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The Pandora Directive

aka: Pandora Akte, Die, Pandora Device, Tex Murphy: The Pandora Directive
Moby ID: 1454
DOS Specs
Buy on Windows
$9.99 new on Steam

Description official descriptions

Welcome to San Francisco of the future - a strange megalopolis with a post-apocalyptic feel, where ordinary humans co-exist with mutants - the result of radioactivity. In this city is also the office of Tex Murphy, a lonely private investigator, kind-hearted, yet bitterly ironic. He is hired to investigate the disappearance of a scientist named Thomas Malloy. A series of murders occurs at that time, and before long Tex finds himself involved in a complex conspiracy of political intrigues and shocking scientific discoveries.

The Pandora Directive is a sequel to Under A Killing Moon, utilizing the same 3D engine, real actors, and gameplay system. The player can physically explore the game world, looking at objects from different angles, zooming in, etc. It is necessary to talk to many people about various topics, and also solve some complex puzzles. The game provides a built-in hint system for the puzzles, but the player does not get any points for solving them if he opts to use it.

The game introduces a new gameplay element: Tex has three kinds of answers at his disposal during some important dialogues. Depending on what kind of approach the player chooses for Tex (especially in conversations with his sweetheart Chelsee), subsequent plot events will be influenced, eventually leading to one of the six different endings.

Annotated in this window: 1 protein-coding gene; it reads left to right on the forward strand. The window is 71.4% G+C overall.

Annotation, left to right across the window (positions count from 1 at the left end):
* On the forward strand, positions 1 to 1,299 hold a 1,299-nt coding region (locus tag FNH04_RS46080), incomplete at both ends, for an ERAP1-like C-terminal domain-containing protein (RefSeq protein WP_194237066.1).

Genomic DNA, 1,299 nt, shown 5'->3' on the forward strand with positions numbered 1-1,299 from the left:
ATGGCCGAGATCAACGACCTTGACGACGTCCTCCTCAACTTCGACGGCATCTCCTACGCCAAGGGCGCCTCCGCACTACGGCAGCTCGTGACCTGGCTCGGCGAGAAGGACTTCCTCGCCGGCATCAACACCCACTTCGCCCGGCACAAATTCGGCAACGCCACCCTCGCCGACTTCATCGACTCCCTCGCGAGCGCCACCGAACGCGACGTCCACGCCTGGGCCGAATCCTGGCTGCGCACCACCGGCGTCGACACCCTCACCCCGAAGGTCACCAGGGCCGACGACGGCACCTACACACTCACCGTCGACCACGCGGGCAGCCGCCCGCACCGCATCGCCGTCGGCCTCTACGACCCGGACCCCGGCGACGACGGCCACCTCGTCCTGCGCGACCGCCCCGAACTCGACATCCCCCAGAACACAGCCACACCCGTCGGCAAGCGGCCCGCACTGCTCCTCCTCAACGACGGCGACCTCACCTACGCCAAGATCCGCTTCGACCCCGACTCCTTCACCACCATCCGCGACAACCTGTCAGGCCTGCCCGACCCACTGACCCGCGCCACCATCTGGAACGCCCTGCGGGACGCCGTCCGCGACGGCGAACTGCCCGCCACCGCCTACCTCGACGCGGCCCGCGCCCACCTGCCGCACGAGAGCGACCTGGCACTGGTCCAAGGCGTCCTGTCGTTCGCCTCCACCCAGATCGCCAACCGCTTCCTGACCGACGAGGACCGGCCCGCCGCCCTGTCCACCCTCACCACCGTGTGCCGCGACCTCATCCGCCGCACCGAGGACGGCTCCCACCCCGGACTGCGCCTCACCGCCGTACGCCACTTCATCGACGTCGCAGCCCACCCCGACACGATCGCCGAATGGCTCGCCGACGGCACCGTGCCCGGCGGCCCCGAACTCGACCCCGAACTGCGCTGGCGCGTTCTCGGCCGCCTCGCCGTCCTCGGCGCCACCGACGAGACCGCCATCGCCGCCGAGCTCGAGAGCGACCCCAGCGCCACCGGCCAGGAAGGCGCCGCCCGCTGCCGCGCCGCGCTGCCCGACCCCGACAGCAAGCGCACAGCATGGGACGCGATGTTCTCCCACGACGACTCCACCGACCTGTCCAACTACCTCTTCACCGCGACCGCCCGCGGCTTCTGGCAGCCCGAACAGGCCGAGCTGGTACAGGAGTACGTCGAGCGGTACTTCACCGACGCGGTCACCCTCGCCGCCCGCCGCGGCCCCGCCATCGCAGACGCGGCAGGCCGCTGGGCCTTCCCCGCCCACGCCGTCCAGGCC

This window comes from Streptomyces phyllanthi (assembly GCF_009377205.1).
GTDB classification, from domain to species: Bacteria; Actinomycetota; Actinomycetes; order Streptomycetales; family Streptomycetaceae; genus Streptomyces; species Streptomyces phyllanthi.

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Credits (DOS version)

76 People (72 developers, 4 thanks) · View all

Reviews

Critics

Average score: 85% (based on 19 ratings)

Players

Average score: 4.3 out of 5 (based on 64 ratings with 6 reviews)

No matter how bad things are, things can always get worse.

The Good
ONE FITTIN' PACKAGE

  • Spanning across six CDs, each with its own different print, two double jewel-cases able to fit 8 CDs, and very intriguing box cover concept adds a big plus to this game. Especially back cover with so much text on it, kinda makes this a unique detective box, if not pandora's, fit to compare with packages of those pre-dawn text-adventures. THE HEAT IS GETTING UP
  • The love knots between Tex and Chelsee finally get tighter and the two of them can sum up to several different outcomes, and the true one that later takes on in the reign of an Overseer. WOMEN TIMES THREE
  • Women in this game are really drop-dead gorgeous if I have a freedom of speech. Not only that, Tex gets the privilege to choose as well. This is sort of starting to look like a typical Bond movie, one woman in danger, screaming for help, another one playing both sides until she shows face behind the veil of darkness, and the one that ends up with out hero. SAME OLD, SAME GOOD